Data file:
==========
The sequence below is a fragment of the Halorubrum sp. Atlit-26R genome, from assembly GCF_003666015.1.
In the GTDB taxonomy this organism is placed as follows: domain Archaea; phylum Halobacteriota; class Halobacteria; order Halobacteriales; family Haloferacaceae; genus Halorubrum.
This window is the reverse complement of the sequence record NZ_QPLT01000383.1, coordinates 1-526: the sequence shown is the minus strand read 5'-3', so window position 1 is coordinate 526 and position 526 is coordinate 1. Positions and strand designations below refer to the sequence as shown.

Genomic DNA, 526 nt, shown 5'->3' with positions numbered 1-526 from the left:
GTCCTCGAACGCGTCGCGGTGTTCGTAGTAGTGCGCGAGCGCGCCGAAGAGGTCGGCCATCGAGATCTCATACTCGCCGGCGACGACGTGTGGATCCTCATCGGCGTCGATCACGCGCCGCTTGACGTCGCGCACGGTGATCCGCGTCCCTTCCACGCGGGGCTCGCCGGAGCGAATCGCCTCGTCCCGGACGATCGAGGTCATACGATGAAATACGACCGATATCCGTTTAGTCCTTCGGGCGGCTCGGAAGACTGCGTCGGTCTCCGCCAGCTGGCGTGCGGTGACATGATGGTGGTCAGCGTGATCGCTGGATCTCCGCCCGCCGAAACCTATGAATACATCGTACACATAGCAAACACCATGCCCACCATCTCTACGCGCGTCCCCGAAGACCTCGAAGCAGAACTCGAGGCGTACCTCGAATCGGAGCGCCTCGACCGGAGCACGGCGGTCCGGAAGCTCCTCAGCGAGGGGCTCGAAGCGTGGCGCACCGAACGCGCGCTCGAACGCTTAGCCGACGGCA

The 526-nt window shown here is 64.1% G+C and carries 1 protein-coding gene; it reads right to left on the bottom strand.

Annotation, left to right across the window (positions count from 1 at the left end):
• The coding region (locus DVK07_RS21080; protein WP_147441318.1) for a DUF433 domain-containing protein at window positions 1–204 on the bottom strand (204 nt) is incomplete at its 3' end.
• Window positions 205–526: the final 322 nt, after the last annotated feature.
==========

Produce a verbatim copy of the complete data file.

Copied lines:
The sequence below is a fragment of the Halorubrum sp. Atlit-26R genome, from assembly GCF_003666015.1.
In the GTDB taxonomy this organism is placed as follows: domain Archaea; phylum Halobacteriota; class Halobacteria; order Halobacteriales; family Haloferacaceae; genus Halorubrum.
This window is the reverse complement of the sequence record NZ_QPLT01000383.1, coordinates 1-526: the sequence shown is the minus strand read 5'-3', so window position 1 is coordinate 526 and position 526 is coordinate 1. Positions and strand designations below refer to the sequence as shown.

Genomic DNA, 526 nt, shown 5'->3' with positions numbered 1-526 from the left:
GTCCTCGAACGCGTCGCGGTGTTCGTAGTAGTGCGCGAGCGCGCCGAAGAGGTCGGCCATCGAGATCTCATACTCGCCGGCGACGACGTGTGGATCCTCATCGGCGTCGATCACGCGCCGCTTGACGTCGCGCACGGTGATCCGCGTCCCTTCCACGCGGGGCTCGCCGGAGCGAATCGCCTCGTCCCGGACGATCGAGGTCATACGATGAAATACGACCGATATCCGTTTAGTCCTTCGGGCGGCTCGGAAGACTGCGTCGGTCTCCGCCAGCTGGCGTGCGGTGACATGATGGTGGTCAGCGTGATCGCTGGATCTCCGCCCGCCGAAACCTATGAATACATCGTACACATAGCAAACACCATGCCCACCATCTCTACGCGCGTCCCCGAAGACCTCGAAGCAGAACTCGAGGCGTACCTCGAATCGGAGCGCCTCGACCGGAGCACGGCGGTCCGGAAGCTCCTCAGCGAGGGGCTCGAAGCGTGGCGCACCGAACGCGCGCTCGAACGCTTAGCCGACGGCA

The 526-nt window shown here is 64.1% G+C and carries 1 protein-coding gene; it reads right to left on the bottom strand.

Annotation, left to right across the window (positions count from 1 at the left end):
• The coding region (locus DVK07_RS21080; protein WP_147441318.1) for a DUF433 domain-containing protein at window positions 1–204 on the bottom strand (204 nt) is incomplete at its 3' end.
• Window positions 205–526: the final 322 nt, after the last annotated feature.